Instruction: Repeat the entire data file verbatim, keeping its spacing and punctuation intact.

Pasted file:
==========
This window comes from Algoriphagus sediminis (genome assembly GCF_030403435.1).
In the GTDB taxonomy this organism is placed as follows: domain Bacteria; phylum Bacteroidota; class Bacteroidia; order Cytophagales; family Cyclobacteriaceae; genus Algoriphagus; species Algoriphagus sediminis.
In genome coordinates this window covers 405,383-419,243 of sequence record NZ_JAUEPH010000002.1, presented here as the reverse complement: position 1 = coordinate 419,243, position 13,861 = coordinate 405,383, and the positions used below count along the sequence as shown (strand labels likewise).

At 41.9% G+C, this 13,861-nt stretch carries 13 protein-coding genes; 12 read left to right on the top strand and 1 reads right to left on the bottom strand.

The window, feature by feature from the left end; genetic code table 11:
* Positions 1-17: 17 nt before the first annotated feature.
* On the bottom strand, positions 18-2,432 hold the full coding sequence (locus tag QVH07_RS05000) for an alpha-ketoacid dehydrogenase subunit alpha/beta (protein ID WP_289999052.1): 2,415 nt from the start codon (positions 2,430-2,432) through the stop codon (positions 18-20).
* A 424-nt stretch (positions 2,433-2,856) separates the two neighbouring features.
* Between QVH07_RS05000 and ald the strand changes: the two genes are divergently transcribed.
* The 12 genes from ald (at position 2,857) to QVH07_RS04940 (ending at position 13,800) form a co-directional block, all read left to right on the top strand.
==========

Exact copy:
This window comes from Algoriphagus sediminis (genome assembly GCF_030403435.1).
In the GTDB taxonomy this organism is placed as follows: domain Bacteria; phylum Bacteroidota; class Bacteroidia; order Cytophagales; family Cyclobacteriaceae; genus Algoriphagus; species Algoriphagus sediminis.
In genome coordinates this window covers 405,383-419,243 of sequence record NZ_JAUEPH010000002.1, presented here as the reverse complement: position 1 = coordinate 419,243, position 13,861 = coordinate 405,383, and the positions used below count along the sequence as shown (strand labels likewise).

At 41.9% G+C, this 13,861-nt stretch carries 13 protein-coding genes; 12 read left to right on the top strand and 1 reads right to left on the bottom strand.

The window, feature by feature from the left end; genetic code table 11:
* Positions 1-17: 17 nt before the first annotated feature.
* On the bottom strand, positions 18-2,432 hold the full coding sequence (locus tag QVH07_RS05000) for an alpha-ketoacid dehydrogenase subunit alpha/beta (protein ID WP_289999052.1): 2,415 nt from the start codon (positions 2,430-2,432) through the stop codon (positions 18-20).
* A 424-nt stretch (positions 2,433-2,856) separates the two neighbouring features.
* Between QVH07_RS05000 and ald the strand changes: the two genes are divergently transcribed.
* The 12 genes from ald (at position 2,857) to QVH07_RS04940 (ending at position 13,800) form a co-directional block, all read left to right on the top strand.